Remember the movie, "White Men Can't Jump"? I never saw it actually, but I could have starred in a similar movie my senior year in high school: "Fat Men Can't Run." It was a radiant day - the sort that even makes you look forward to the school bus ride. With windows down and radio up, our track team traveled north to Hamilton High School to take on our intra-conference rival.
Everything was right with the world. I had joined the track team to meet girls - and it had finally paid off! At the previous meet, I asked Laura - or was her name Julie (I can't really remember) - to be my date at the prom. She said yes. Now Laura, or Julie, or whatever and I were on our way to a sunny spring track meet.
Track star is not quite the first thought that leaps to mind when one ponders my ample girth. Alas, I was part of that forlorn group of tracksters that Garrett High labeled the "weight men." We were never really sure if our moniker had to do with the amount of time we spent lifting weights to prepare for the shot put and the discus or if it referred to our considerable heft. I suspect it had more to do with the latter. While Kirk Johnson and the other guys were sprinting and puking, we were jogging and eating. Most of our group were wrestlers who had spent the winter months in forced starvation and thirst trying to make weight. If not lean, they certainly were hungry, and track season presented them with an opportunity to regain lost ground.
I knew something was fishy weeks earlier when the coaches proclaimed the inaugural "Weight Man Relay." Coach Hecksel, who suffered from having been born without a neck, and Coach Wellhausen, who had a beautiful daughter and was affectionately known as "The Gut, " would sit with the opposing coaches in the top row of the bleachers and laugh as their respective weight man quartets squared off in the 400 meter relay.
Each meet ended the same way: four coaches convulsing in laughter, and eight runners convulsing in nausea.
Ha ha ha.
We endured, though. And on this April day, giddy with thoughts of the prom and what's-her-name, I thought I would one-up "no neck" and "The Gut" once and for all. "Coach," I began as our bus turned off the interstate, "why not let me run the 400 meters today?" Coach Hecksel turned in his seat to better see me (no neck, remember), a look of astonishment written across his face. "Are you serious," he growled. "Yeah, I am. I want to be able to say I ran that race in my lifetime, even if only once." He and "The Gut" began a whispered conversation like doctors trying to decide who was going to tell a patient that he was terminal.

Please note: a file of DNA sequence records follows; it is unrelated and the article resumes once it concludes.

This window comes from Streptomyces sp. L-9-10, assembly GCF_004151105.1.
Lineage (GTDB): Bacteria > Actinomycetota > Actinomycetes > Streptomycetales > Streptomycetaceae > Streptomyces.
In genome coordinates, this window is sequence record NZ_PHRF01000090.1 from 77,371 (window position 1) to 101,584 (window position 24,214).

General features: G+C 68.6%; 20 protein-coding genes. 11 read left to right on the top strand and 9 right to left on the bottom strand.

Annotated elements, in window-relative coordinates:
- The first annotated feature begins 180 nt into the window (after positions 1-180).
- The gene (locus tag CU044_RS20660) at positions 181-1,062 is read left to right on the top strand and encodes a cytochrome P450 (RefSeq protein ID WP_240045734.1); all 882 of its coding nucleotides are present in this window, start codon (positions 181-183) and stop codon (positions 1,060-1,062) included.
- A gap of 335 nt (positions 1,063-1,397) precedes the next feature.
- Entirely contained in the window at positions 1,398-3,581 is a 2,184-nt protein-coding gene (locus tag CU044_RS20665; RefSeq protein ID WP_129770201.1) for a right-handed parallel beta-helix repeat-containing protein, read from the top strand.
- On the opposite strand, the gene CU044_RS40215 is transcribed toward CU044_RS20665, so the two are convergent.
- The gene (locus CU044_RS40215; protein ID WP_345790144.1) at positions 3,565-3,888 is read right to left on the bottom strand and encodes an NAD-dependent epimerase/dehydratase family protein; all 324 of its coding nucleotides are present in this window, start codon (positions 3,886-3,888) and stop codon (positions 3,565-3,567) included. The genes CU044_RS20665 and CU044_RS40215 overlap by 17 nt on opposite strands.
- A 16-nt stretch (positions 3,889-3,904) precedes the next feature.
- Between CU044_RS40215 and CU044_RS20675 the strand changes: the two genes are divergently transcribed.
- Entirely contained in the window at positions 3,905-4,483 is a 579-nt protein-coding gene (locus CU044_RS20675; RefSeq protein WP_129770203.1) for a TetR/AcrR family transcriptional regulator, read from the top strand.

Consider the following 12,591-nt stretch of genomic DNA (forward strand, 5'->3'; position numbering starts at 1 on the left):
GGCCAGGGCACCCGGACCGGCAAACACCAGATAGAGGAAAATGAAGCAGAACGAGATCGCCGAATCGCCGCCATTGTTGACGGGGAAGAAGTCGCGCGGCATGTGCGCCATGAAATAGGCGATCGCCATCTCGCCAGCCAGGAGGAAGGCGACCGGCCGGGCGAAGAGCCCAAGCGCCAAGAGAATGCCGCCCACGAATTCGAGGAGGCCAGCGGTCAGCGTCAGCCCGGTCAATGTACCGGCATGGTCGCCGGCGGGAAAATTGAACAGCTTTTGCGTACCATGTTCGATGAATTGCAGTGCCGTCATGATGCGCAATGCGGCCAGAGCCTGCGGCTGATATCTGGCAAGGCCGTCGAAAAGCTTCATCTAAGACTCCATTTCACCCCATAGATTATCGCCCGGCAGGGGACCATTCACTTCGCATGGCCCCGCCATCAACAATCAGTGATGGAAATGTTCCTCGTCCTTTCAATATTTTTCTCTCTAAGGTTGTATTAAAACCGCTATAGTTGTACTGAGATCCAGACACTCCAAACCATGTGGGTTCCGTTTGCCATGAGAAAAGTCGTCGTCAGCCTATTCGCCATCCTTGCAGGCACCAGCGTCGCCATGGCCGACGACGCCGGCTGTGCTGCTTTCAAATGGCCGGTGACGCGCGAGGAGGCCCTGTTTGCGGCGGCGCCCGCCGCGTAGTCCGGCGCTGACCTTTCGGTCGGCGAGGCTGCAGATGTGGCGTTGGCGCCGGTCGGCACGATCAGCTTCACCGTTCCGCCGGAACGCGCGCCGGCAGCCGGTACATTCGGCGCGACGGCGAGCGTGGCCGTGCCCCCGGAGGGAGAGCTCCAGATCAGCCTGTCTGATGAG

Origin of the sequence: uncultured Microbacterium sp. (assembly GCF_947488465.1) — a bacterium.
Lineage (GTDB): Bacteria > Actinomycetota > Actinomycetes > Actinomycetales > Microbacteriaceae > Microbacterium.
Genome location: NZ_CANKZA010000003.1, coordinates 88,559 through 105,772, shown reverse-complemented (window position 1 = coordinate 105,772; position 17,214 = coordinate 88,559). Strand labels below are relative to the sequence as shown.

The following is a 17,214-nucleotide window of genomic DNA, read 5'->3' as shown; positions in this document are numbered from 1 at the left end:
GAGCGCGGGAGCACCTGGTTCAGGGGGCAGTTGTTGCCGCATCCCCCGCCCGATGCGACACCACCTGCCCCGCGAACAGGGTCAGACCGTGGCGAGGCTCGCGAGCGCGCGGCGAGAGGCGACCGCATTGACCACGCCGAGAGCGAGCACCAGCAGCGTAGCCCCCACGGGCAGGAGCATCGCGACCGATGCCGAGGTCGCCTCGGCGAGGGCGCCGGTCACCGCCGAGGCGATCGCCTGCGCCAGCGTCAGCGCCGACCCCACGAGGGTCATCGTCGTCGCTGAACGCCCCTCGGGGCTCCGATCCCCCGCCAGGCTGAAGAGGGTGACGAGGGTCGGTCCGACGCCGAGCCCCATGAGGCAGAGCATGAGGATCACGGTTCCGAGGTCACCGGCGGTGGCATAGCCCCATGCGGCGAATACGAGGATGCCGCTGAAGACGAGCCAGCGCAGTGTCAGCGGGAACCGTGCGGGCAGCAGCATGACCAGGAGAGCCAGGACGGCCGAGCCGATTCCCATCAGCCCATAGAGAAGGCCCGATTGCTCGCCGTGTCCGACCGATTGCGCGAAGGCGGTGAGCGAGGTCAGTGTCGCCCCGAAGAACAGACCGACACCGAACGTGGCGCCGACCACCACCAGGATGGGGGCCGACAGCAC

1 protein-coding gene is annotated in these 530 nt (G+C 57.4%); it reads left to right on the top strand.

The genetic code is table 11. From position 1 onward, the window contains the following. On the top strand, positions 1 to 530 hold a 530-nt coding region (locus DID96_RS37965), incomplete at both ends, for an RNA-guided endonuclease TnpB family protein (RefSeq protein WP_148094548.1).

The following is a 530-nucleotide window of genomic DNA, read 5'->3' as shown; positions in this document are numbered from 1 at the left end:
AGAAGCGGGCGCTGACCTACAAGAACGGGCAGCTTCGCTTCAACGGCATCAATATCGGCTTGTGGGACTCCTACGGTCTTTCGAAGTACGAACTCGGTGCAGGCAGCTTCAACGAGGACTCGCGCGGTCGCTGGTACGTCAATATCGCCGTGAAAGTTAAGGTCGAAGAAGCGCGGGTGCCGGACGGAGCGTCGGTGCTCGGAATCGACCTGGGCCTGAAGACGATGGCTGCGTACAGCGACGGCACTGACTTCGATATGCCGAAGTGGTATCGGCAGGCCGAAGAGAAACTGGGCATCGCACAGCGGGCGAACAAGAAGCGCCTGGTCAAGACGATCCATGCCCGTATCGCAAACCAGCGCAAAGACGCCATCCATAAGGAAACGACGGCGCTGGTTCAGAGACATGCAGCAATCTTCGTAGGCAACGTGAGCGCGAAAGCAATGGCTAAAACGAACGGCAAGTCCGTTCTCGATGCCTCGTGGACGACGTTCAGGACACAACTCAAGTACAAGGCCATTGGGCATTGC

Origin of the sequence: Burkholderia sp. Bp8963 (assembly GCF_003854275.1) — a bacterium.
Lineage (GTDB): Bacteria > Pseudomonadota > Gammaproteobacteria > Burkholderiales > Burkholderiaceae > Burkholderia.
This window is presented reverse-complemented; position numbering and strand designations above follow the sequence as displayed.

"Okay," he said, "if we're ahead in points you can do it."
I threw the discus with extra vigor that day. I put the shot further than ever before. I couldn't wait for the 400 meter dash. Finally the event arrived. "The Gut" called me over and said, "line up behind Johnson." I didn't even know you could do that. Kirk got down in the blocks, I got down behind him - not the view I had in mind, by the way - but I was running the 400 meters.
The gun went off and so did I. I shot forward and ran with everything that was in me. I held my own through the first turn. I was within striking distance with the others only a few yards ahead. As we rounded the second turn though, a breeze (read "hurricane") stood me up. So much for the spring
day. If coach was laughing, I'm sure God must have been on the floor at the sight of me facing the wind He cooked up. Slowly the pack pulled away - the "tink, tink, tink" of their spikes growing softer and softer until I was alone. Undiscouraged, I reasoned that this same gale might help me when I rounded the corner and headed down the home stretch. I could still have a respectable finish. I lumbered through the third and fourth turns and then - CRAMP!
I often wondered why runners spent so much time stretching before their races. I just always assumed they either weren't hungry, or that their girlfriends were on the softball team. Now I knew.
With head pounding and quadracep twitching and my Keds on fire, I limped forward. Rumbling through the last twenty meters, I glanced backward to see the guys behind me setting up the high hurdles for the next event. I felt like the final entry in the Walt Disney Parade of Lights - ten seconds after you see it, you can't even tell there has been a parade. I finished, though, in 75 seconds. The longest minute and one-fourth in my life.
Looking back it doesn't seem so bad . . . I guess. I imagine "The Gut" and "no-neck" drag that story out for a "remember when" moment from time to time and have a good laugh. Let 'em. They deserve it for putting up with me and my teammates.
The moral of the story: runners should run and weight men should lift weights. I had no business running the 400 meters because I wasn't gifted for it. How about you? Are you doing what God has gifted you to do?